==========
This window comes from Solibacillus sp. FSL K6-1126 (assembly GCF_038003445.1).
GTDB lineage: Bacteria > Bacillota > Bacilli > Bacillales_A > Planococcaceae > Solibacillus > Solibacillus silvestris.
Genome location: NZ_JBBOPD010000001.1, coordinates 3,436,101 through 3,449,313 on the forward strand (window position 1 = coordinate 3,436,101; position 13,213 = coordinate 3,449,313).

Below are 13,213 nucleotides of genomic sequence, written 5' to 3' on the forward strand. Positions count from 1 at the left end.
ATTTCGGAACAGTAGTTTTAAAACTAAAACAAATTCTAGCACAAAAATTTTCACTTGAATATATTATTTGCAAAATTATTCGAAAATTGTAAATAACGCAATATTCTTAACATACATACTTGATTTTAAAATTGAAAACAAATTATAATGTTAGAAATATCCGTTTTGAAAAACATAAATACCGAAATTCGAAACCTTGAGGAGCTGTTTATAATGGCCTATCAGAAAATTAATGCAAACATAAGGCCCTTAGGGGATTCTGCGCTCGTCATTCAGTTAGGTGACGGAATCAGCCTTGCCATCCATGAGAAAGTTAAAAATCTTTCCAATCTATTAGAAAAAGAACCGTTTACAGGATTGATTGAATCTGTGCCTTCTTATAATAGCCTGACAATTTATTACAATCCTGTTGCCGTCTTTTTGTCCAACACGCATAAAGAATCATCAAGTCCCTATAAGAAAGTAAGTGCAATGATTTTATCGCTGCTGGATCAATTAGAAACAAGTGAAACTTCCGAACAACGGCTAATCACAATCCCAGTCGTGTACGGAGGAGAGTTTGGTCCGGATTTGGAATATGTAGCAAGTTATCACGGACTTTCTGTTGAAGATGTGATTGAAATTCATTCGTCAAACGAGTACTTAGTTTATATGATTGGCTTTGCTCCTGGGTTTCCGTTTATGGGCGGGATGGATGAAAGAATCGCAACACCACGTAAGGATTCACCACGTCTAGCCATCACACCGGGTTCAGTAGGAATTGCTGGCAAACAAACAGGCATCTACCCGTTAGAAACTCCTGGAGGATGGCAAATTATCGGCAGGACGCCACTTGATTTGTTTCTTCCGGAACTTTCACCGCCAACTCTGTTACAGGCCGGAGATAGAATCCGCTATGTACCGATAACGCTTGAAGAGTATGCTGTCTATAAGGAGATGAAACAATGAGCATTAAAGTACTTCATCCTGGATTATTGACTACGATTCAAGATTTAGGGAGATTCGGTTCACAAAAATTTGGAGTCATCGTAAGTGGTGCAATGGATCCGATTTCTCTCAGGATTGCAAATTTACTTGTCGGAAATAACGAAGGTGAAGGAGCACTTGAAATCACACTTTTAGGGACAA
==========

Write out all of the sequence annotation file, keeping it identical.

This window comes from Solibacillus sp. FSL K6-1126 (assembly GCF_038003445.1).
GTDB lineage: Bacteria > Bacillota > Bacilli > Bacillales_A > Planococcaceae > Solibacillus > Solibacillus silvestris.
Genome location: NZ_JBBOPD010000001.1, coordinates 3,436,101 through 3,449,313 on the forward strand (window position 1 = coordinate 3,436,101; position 13,213 = coordinate 3,449,313).

Below are 13,213 nucleotides of genomic sequence, written 5' to 3' on the forward strand. Positions count from 1 at the left end.
ATTTCGGAACAGTAGTTTTAAAACTAAAACAAATTCTAGCACAAAAATTTTCACTTGAATATATTATTTGCAAAATTATTCGAAAATTGTAAATAACGCAATATTCTTAACATACATACTTGATTTTAAAATTGAAAACAAATTATAATGTTAGAAATATCCGTTTTGAAAAACATAAATACCGAAATTCGAAACCTTGAGGAGCTGTTTATAATGGCCTATCAGAAAATTAATGCAAACATAAGGCCCTTAGGGGATTCTGCGCTCGTCATTCAGTTAGGTGACGGAATCAGCCTTGCCATCCATGAGAAAGTTAAAAATCTTTCCAATCTATTAGAAAAAGAACCGTTTACAGGATTGATTGAATCTGTGCCTTCTTATAATAGCCTGACAATTTATTACAATCCTGTTGCCGTCTTTTTGTCCAACACGCATAAAGAATCATCAAGTCCCTATAAGAAAGTAAGTGCAATGATTTTATCGCTGCTGGATCAATTAGAAACAAGTGAAACTTCCGAACAACGGCTAATCACAATCCCAGTCGTGTACGGAGGAGAGTTTGGTCCGGATTTGGAATATGTAGCAAGTTATCACGGACTTTCTGTTGAAGATGTGATTGAAATTCATTCGTCAAACGAGTACTTAGTTTATATGATTGGCTTTGCTCCTGGGTTTCCGTTTATGGGCGGGATGGATGAAAGAATCGCAACACCACGTAAGGATTCACCACGTCTAGCCATCACACCGGGTTCAGTAGGAATTGCTGGCAAACAAACAGGCATCTACCCGTTAGAAACTCCTGGAGGATGGCAAATTATCGGCAGGACGCCACTTGATTTGTTTCTTCCGGAACTTTCACCGCCAACTCTGTTACAGGCCGGAGATAGAATCCGCTATGTACCGATAACGCTTGAAGAGTATGCTGTCTATAAGGAGATGAAACAATGAGCATTAAAGTACTTCATCCTGGATTATTGACTACGATTCAAGATTTAGGGAGATTCGGTTCACAAAAATTTGGAGTCATCGTAAGTGGTGCAATGGATCCGATTTCTCTCAGGATTGCAAATTTACTTGTCGGAAATAACGAAGGTGAAGGAGCACTTGAAATCACACTTTTAGGGACAA